Hearing loss type is determined by the specific area or location of damage within the auditory system.
Sensorineural hearing loss affects the inner ear, auditory nerve or central auditory pathway.
Conductive hearing loss affects the outer or middle ear.
Mixed hearing loss is a combination of conductive and sensorineural hearing loss.
Symptoms of Hearing Loss
Hearing loss can be a difficult thing to spot, especially in its early stages. However, a few telltale signs may indicate that your hearing is not as sharp as it used to be.
If you find yourself frequently asking people to repeat themselves or having trouble understanding conversations in noisy environments, it could be a sign that your hearing is starting to deteriorate.
Additionally, if you find yourself turning up the volume on your TV or radio or if you notice that loved ones are complaining about how loud you are speaking, these could also be indicative of hearing loss.
If you suspect experiencing any of these symptoms, it is essential to consult with a hearing specialist for further evaluation. With early diagnosis and treatment, it is often possible to effectively manage hearing loss and protect your overall quality of life.
5 Sensory Signs You Need a Hearing Check
If you experience any or all of these sensory symptoms, it’s a good indication you need to take action about your hearing.
- Phone calls are hard work! Do you find it difficult to understand phone conversations clearly?
- Your TV volume is turned up to 11. Do family or friends complain about the volume when listening to the radio or television?
- It’s difficult to hear in noisy places. Is it a struggle to follow a conversation in a restaurant or when there is a lot of noise around you?
- Eye contact is essential. Do you hear much better when looking at the person talking to you?
- Being social is exhausting! Are you often exhausted after social outings because listening is such an effort?
Of course, the main symptom of hearing loss is having trouble hearing. However, there are some other signs and symptoms that indicate a hearing impairment might be present.
Most people have experienced a blocked feeling inside their ears called occlusion. Usually, this feeling is temporary, but it may be an accompanying symptom of hearing loss if it persists. Pain or pressure in your ear is also an accompanying symptom.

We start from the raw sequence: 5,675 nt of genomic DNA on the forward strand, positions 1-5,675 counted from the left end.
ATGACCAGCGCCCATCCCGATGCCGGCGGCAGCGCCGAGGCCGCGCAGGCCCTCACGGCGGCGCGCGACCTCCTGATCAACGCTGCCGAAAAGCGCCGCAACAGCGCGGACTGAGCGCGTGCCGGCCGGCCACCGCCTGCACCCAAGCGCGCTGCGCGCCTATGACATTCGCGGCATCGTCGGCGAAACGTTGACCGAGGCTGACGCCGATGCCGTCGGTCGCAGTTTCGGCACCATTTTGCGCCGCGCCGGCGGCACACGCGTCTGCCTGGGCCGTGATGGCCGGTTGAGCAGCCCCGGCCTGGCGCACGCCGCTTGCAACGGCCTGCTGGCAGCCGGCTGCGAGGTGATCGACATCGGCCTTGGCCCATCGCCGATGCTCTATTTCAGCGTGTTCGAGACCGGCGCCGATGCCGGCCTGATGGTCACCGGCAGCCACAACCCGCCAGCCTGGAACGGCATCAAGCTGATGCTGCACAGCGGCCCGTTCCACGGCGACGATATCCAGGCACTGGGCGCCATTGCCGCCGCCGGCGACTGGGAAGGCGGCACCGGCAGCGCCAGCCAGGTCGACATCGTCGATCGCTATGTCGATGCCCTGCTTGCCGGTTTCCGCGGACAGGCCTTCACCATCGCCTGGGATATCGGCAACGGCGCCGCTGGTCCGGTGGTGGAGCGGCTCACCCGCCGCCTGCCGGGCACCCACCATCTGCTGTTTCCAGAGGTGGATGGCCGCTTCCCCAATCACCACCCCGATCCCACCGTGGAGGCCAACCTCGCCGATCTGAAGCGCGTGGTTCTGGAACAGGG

Secondary symptoms include:
- Tinnitus; ringing, buzzing, or other sounds in the ear when no outside noise is present.
- Hyperacusis; a rare hearing disorder of reduced tolerance to sound with accompanying auditory pain to specific intensities and frequencies of sound.
- Vertigo; the feeling that you or your surroundings are moving, but they’re not.
- Disequilibrium or a dizzy feeling of an impending fall or the need to obtain external assistance to be able to move properly.
- Increased hearing of one’s own voice and respiratory sounds, usually due to a constantly open eustachian tube or the tremor of the soft palate or muscles of auditory ossicles.
The Gradual Decline
There’s nothing quite like hearing loss. It happens gradually. So slowly, in fact, most people don’t take much notice until it starts to have a profoundly negative impact on our lives. Life’s just too short to ignore and evade your hearing health.
Did you know most people wait an average of 10 years after being diagnosed with hearing loss before they decide to do something about it?
Many people find it hard to come to terms with the idea of wearing hearing aids. They put off the decision and only do something about it when the problems associated with poor hearing become too much for them.
A bit of uncertainty about the actual condition of one’s hearing is pretty standard. You can follow a conversation easily while facing someone, but if many people are talking, and you can’t see someone’s face as they speak, it’s hard to follow the conversation.
Often it’s the people we talk to regularly that take note and might politely point out that perhaps our hearing is not as good as we think it is.
The people in your life telling you to turn down the TV often mean well. Because the earlier you do something about your hearing loss, the better. Even when hearing is just starting to deteriorate, hearing aids may help maintain the neural pathways in your brain responsible for decoding all the sounds you hear.